When one is constantly looking at and interpreting art in Vadodara, one must admit that this suite of water colour paintings by Santiniketan-trained artist Mahula Ghosh surely comes as a breath of cool, fresh air. The subtle delicacy of stroke-play, the gentle layering of translucent images one atop the other, the sharp edge of threatened or actual violence hovering palpably in the environment, the surprising stroke of iridescent gold, re-define the meaning and nature of water colours and lift them to a heightened level of seriousness.
Subtlety is the most significant and interesting element that informs these water-colours. In addition to the paint strokes, Mahula’s use of line is emphatic, the drawing coming out strong and vibrant wherever it is used. The colour shimmers on the paper, allowing for tonal layering to create an extra dimension. The artist’s visual language in the works on display in this exhibition straddles both the abstract and the figurative, and does so with a flamboyance that is mature and confident. In works like “Burn” Mahula also uses bits of paper that are glued on the surface of the painting and then ripped off to leave tell- tale marks much in the nature of healed scars.
The titles of the paintings are suggestive (Stain, Burn, Wounds) and offer a clear insight into the artist’s concerns, which are essentially fuelled by the aftermath of terrorist attacks and the horrific nature of terror itself no matter who the perpetrator. While the artworks do not directly portray the actual act of violence, her paintings capture the poignancy, devastation, and futility that every kind and nature of the violent act leaves behind, whether it is wrought by man against man or by man against nature. The physical ‘wounding’ is thus abstracted into a metaphysical reality on paper.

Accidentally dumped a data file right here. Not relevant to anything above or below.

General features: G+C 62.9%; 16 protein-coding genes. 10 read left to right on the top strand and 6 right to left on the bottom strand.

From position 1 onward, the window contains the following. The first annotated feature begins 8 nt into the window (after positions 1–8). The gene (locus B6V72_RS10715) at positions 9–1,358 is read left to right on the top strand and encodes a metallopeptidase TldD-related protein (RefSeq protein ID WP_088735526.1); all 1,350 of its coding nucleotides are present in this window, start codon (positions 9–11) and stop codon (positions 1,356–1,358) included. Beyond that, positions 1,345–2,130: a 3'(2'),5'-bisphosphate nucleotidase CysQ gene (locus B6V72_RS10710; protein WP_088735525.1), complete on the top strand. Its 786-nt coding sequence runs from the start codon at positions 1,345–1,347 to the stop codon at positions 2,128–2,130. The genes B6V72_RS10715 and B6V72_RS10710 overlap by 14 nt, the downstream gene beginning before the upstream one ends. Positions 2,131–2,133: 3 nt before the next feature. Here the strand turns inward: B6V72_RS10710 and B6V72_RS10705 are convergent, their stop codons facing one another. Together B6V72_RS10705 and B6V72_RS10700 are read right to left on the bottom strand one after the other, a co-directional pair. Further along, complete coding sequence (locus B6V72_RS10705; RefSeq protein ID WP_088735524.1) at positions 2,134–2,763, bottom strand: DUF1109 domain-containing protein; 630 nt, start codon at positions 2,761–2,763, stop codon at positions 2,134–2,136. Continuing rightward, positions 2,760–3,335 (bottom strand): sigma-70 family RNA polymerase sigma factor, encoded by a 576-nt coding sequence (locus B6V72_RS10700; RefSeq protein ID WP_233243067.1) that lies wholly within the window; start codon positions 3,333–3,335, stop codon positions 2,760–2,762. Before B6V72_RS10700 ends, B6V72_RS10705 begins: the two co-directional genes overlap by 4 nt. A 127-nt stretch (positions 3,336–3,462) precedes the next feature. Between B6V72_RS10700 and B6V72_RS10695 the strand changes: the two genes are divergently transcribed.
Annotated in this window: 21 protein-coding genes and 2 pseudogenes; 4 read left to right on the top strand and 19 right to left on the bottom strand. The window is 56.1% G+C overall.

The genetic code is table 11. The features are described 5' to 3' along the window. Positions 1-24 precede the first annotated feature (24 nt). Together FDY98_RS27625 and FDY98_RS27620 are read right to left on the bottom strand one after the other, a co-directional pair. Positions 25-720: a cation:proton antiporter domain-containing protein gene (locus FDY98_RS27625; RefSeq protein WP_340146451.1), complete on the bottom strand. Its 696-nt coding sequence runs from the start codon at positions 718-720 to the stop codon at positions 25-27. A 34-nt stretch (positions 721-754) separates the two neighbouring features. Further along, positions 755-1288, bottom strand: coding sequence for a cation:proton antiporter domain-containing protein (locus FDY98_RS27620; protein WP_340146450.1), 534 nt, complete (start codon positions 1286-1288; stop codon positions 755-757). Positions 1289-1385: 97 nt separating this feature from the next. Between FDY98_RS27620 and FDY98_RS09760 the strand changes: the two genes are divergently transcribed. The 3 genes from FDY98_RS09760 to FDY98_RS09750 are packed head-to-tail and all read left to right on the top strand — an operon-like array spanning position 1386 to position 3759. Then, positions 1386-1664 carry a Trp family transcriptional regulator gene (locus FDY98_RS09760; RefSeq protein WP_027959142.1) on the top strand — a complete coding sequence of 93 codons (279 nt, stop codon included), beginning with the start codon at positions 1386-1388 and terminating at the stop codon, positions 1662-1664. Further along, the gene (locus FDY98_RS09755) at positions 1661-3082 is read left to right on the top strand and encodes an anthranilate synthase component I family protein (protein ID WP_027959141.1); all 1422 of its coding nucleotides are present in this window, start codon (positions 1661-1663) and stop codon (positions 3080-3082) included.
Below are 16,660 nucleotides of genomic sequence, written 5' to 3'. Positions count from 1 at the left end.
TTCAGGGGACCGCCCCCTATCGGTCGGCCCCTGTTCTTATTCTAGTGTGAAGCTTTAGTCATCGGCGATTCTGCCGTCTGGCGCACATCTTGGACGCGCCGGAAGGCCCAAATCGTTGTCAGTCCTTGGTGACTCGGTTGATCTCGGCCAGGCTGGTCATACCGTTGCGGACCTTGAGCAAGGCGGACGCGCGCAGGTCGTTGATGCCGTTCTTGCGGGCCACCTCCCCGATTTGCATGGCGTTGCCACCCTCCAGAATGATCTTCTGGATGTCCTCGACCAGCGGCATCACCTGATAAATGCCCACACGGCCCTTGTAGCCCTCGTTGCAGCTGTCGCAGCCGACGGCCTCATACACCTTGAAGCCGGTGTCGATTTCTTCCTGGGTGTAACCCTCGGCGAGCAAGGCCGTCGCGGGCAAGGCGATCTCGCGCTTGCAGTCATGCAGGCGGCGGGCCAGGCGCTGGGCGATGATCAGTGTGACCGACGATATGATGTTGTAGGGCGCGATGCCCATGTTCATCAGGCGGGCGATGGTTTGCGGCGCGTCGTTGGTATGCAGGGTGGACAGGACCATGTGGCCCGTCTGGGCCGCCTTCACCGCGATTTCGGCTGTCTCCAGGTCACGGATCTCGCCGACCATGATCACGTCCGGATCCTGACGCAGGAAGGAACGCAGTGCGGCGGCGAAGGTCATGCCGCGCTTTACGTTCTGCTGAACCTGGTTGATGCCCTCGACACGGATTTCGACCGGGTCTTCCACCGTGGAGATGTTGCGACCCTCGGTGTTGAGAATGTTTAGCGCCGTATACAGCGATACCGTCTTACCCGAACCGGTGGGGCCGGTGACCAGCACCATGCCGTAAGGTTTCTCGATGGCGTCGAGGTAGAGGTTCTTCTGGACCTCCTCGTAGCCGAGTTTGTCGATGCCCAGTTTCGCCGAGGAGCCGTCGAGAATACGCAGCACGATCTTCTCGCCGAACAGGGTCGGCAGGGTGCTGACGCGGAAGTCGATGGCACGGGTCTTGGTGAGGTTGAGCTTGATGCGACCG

Mahula Ghosh has dedicated this exhibition to the memory of the late Somnath Hore. The artist and his work has had a tremendous influence on Mahula’s artistic development as a student at Santiniketan and in later years as a practicing artist. She exhibits a sensibility to form and colour that is reminiscent of Hore’s work but as a talented artist, she has been able to evolve and work upon her own visual idiom. As a result, Mahula’s work has a power and strength that it has received organically from within, and comes across as deeply meaningful and moving.
Baroda, October 2007
Mahula Ghosh (born 1973), took her Masters in Fine Arts From Kala Bhavana, Santiniketan in 1996. She was artist-in-residence at Kanoria Centre for the Arts, Ahmedabad in 1999 and was awarded Junior Fellowship, from department of Culture, Govt. of India for 2000-2002. Her solo show, “Timescape”, was held at Chitrakoot Gallery, Kolkata, in 2004, and a docu-film she made on a painted sail-boat on the Ganga at Varanasi was also screened at Chitrakoot Gallery in 2003. She has participated in prestigious Group Shows such as “Generation Next”, Art Alive Gallery, New Delhi and Royal College of Art, London as part of “Emerging India”, 2007, “Making History our